COVID-19 hospitalizations continue to inch up in Clark County and in Nevada, even as one metric shows confirmed cases dipping, though officials caution that the growing use of at-home tests is leading to undercounts.
Hospitalizations are increasing in both general wards and intensive-care units, but hospital infrastracture “is not being stressed by the disease,” the Nevada Hospital Association said in a report released Wednesday.
Numbers of hospitalizations are considered a better indicator of disease trends than reported numbers of cases, which don’t capture positive results from rapid tests taken at home. Hospitalizations also better reflect the toll a disease is taking on communities, since infections now frequently result in mild symptoms.
Omicron variants, which are “extraordinarily contagious,” continue to infect significant numbers of people, including those who have been vaccinated or who have previously been infected, though many of these cases produce mild symptoms, said Dr. William Schaffner, a professor of infectious diseases at Vanderbilt University.
“Because this virus is so contagious, it keeps seeking out unvaccinated people or people who are only partially vaccinated, who become ill enough to be hospitalized,” said Schaffner, a national authority on COVID-19. Fully vaccinated individuals who are older and medically fragile are also susceptible to becoming severely ill and requiring hospitalization, he said.
According to the hospital association, the Federal Emergency Management Agency “is anticipating that these gradual increases in hospitalizations will continue for the next four weeks.”
The current number of people hospitalized in Clark County with confirmed or suspected cases of COVID-19 increased to 276 from last week’s 230, according to data released Wednesday by the Nevada Department of Health and Human Services.
According to the U.S. Centers for Disease Control and Prevention, 3.4 percent of staffed inpatient hospital beds in Clark County are occupied by COVID-19 patients.
The two-week moving average of daily fatalities for both the state and county held at one, according to the state health department.
Clark County’s weekly rate of new cases per 100,000 population increased to about 256 from 217, an increase of 18 percent, according to the CDC.
Nevada health department data shows that the two-week average of daily confirmed new cases for the county dipped to 599 from 611. Statewide, the figure increased slightly to 773 from 761.
Officials acknowledge that counts of confirmed cases can be misleading. The CDC estimates that from early December to the end of February, there were more than three infections for every case reported. This estimate is based on a new study showing rising antibody levels from infection in people across the country, a CDC spokesman said in an email.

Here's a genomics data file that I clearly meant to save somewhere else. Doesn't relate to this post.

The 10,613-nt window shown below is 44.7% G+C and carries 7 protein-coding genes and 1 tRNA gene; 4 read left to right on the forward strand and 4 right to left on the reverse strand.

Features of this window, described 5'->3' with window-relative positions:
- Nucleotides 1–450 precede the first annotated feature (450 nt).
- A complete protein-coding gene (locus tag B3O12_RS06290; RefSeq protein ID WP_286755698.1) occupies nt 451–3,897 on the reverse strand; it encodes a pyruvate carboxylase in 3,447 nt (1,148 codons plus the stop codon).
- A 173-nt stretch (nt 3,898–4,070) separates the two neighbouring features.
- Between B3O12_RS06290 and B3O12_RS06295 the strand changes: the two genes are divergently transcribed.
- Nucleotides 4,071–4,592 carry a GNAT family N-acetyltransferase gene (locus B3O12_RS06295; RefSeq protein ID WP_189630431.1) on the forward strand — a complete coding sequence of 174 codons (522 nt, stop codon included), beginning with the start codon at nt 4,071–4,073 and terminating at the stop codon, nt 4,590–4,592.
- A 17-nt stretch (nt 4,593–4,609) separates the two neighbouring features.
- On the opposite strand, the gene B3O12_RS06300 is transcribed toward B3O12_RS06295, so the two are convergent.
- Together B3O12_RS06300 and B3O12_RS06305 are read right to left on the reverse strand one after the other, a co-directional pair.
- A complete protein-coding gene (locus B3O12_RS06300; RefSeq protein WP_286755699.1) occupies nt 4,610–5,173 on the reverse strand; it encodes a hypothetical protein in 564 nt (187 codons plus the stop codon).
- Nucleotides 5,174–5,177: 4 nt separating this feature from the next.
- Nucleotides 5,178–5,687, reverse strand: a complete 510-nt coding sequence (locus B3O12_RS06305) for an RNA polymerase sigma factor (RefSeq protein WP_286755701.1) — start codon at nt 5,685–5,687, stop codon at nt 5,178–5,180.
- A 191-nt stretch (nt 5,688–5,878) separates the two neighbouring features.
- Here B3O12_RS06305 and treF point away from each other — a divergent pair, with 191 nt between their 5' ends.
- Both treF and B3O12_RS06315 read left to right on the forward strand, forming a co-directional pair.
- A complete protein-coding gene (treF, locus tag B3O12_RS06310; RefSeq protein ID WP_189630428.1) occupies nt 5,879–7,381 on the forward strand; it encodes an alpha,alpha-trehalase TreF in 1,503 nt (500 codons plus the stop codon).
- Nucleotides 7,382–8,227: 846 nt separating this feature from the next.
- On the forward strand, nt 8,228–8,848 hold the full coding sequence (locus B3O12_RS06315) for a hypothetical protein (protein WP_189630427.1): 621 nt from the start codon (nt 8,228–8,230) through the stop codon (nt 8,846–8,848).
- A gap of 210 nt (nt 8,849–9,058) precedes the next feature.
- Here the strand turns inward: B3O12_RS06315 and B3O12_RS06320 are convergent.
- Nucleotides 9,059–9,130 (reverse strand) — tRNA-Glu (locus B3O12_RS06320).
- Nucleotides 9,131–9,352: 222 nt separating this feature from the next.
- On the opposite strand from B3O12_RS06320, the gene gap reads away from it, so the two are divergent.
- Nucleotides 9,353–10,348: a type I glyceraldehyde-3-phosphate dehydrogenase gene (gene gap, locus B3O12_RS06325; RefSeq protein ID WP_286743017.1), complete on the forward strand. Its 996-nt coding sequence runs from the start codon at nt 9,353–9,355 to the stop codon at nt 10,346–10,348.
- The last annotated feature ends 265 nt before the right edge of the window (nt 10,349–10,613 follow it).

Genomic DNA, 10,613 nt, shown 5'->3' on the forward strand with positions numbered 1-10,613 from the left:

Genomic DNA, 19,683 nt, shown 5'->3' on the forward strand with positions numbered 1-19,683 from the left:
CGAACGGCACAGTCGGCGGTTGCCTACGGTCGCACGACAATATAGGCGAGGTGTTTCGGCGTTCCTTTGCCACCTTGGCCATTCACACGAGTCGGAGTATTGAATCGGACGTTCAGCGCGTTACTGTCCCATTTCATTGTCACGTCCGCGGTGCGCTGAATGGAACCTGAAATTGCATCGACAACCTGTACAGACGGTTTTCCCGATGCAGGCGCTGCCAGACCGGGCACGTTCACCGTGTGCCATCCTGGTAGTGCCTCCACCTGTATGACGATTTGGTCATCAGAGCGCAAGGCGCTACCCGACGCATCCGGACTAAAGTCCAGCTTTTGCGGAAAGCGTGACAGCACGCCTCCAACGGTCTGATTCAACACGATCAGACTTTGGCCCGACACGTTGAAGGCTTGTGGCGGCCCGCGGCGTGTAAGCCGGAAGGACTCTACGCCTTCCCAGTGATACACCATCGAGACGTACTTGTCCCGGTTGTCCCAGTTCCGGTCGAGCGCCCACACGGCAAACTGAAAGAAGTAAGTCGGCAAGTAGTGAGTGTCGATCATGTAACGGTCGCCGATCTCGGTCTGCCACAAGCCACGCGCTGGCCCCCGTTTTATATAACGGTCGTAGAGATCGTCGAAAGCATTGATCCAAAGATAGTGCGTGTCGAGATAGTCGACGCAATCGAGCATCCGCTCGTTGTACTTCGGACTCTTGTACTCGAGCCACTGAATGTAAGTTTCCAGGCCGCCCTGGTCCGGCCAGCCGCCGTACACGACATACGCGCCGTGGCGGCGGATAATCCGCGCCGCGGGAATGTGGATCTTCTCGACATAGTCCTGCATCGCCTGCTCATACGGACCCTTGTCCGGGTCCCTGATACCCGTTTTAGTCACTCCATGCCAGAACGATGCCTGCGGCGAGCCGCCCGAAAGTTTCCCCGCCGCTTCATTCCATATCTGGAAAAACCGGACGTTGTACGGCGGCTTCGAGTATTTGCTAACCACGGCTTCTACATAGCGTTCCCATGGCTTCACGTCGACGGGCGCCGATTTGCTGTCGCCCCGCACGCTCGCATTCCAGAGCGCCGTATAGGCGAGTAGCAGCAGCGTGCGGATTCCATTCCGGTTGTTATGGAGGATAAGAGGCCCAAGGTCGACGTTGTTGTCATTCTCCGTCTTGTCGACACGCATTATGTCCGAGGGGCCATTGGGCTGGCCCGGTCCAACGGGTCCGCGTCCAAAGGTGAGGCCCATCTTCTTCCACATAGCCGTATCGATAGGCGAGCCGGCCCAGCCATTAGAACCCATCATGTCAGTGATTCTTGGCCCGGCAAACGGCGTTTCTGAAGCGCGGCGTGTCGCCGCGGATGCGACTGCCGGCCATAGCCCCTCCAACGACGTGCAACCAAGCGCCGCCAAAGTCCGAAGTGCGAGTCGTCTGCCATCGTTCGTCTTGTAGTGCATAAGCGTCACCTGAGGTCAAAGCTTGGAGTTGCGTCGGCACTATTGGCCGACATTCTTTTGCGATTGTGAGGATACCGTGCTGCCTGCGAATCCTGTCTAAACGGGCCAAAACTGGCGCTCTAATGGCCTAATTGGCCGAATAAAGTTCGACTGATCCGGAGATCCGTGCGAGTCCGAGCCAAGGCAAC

“The ratio of estimated infections to reported cases during the Omicron period is the highest it has ever been,” said the spokesman, who noted that the use of at-home rapid tests tripled from December to March.
“Decreased disease severity and increased use and availability of home tests may partially explain the underreporting of cases during Omicron,” he added.
Community levels for COVID-19 remain medium in Clark and Washoe counties, and low throughout the rest of the state, according to the CDC, a metric based on hospitalizations and case rates.
Community transmission, a separate metric, remains high throughout most of the state, according to the CDC, High transmission is defined as a case rate of more than 100 per 100,000 people or a test positivity rate higher than 10 percent. Clark County’s test positivity rate has climbed to 27.08 percent, meaning that more than one in four people taking a PCR test receive a positive result.
Waste water surveillance in Clark County shows the highest levels of coronavirus since the beginning of the pandemic, except for during this winter’s surge. Scientists analyze virus that has passed through the body into sewage, a system that can detect increases in infections before testing does.
Schaffner said he expects hospitalizations to continue to rise over the summer, thanks to the omicron variants, which are dominant in Nevada and throughout the country. Both Pfizer and Moderna are developing booster shots specifically for omicron variants. The aim, he said, is for these boosters to be ready by the fall.
Meanwhile, there have been 690,370 total confirmed COVID-19 cases across Nevada, with 521,284 in Clark County, according to state data. The state reports 10,935 total deaths, including 8,548 in Clark County.
In both the state and the county, roughly 57 percent of people ages 5 and older have been vaccinated.